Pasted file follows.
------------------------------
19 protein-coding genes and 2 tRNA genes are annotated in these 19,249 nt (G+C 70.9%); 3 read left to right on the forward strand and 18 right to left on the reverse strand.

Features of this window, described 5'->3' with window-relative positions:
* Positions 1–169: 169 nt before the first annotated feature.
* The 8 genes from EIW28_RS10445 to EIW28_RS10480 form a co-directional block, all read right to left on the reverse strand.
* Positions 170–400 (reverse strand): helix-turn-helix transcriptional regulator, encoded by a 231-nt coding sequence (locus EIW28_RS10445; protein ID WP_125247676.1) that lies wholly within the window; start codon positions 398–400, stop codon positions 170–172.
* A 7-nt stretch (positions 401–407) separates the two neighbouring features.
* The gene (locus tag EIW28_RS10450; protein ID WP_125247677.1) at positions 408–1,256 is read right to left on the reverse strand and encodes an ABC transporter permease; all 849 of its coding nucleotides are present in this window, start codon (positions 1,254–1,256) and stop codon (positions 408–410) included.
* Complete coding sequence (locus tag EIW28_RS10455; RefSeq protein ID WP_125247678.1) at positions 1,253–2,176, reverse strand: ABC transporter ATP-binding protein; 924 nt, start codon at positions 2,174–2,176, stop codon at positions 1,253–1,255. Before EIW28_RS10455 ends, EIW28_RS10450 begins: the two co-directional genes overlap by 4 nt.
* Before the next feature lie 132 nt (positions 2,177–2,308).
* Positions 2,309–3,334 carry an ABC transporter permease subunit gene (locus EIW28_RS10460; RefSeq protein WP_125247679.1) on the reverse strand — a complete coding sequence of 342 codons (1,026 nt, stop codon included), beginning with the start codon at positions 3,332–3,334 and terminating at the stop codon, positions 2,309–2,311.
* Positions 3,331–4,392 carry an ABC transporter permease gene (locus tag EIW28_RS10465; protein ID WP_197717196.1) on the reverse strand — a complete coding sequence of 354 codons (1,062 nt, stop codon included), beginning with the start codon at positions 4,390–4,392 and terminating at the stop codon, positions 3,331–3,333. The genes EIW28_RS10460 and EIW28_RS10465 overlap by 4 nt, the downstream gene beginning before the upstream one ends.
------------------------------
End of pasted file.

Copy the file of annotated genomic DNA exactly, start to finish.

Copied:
19 protein-coding genes and 2 tRNA genes are annotated in these 19,249 nt (G+C 70.9%); 3 read left to right on the forward strand and 18 right to left on the reverse strand.

Features of this window, described 5'->3' with window-relative positions:
* Positions 1–169: 169 nt before the first annotated feature.
* The 8 genes from EIW28_RS10445 to EIW28_RS10480 form a co-directional block, all read right to left on the reverse strand.
* Positions 170–400 (reverse strand): helix-turn-helix transcriptional regulator, encoded by a 231-nt coding sequence (locus EIW28_RS10445; protein ID WP_125247676.1) that lies wholly within the window; start codon positions 398–400, stop codon positions 170–172.
* A 7-nt stretch (positions 401–407) separates the two neighbouring features.
* The gene (locus tag EIW28_RS10450; protein ID WP_125247677.1) at positions 408–1,256 is read right to left on the reverse strand and encodes an ABC transporter permease; all 849 of its coding nucleotides are present in this window, start codon (positions 1,254–1,256) and stop codon (positions 408–410) included.
* Complete coding sequence (locus tag EIW28_RS10455; RefSeq protein ID WP_125247678.1) at positions 1,253–2,176, reverse strand: ABC transporter ATP-binding protein; 924 nt, start codon at positions 2,174–2,176, stop codon at positions 1,253–1,255. Before EIW28_RS10455 ends, EIW28_RS10450 begins: the two co-directional genes overlap by 4 nt.
* Before the next feature lie 132 nt (positions 2,177–2,308).
* Positions 2,309–3,334 carry an ABC transporter permease subunit gene (locus EIW28_RS10460; RefSeq protein WP_125247679.1) on the reverse strand — a complete coding sequence of 342 codons (1,026 nt, stop codon included), beginning with the start codon at positions 3,332–3,334 and terminating at the stop codon, positions 2,309–2,311.
* Positions 3,331–4,392 carry an ABC transporter permease gene (locus tag EIW28_RS10465; protein ID WP_197717196.1) on the reverse strand — a complete coding sequence of 354 codons (1,062 nt, stop codon included), beginning with the start codon at positions 4,390–4,392 and terminating at the stop codon, positions 3,331–3,333. The genes EIW28_RS10460 and EIW28_RS10465 overlap by 4 nt, the downstream gene beginning before the upstream one ends.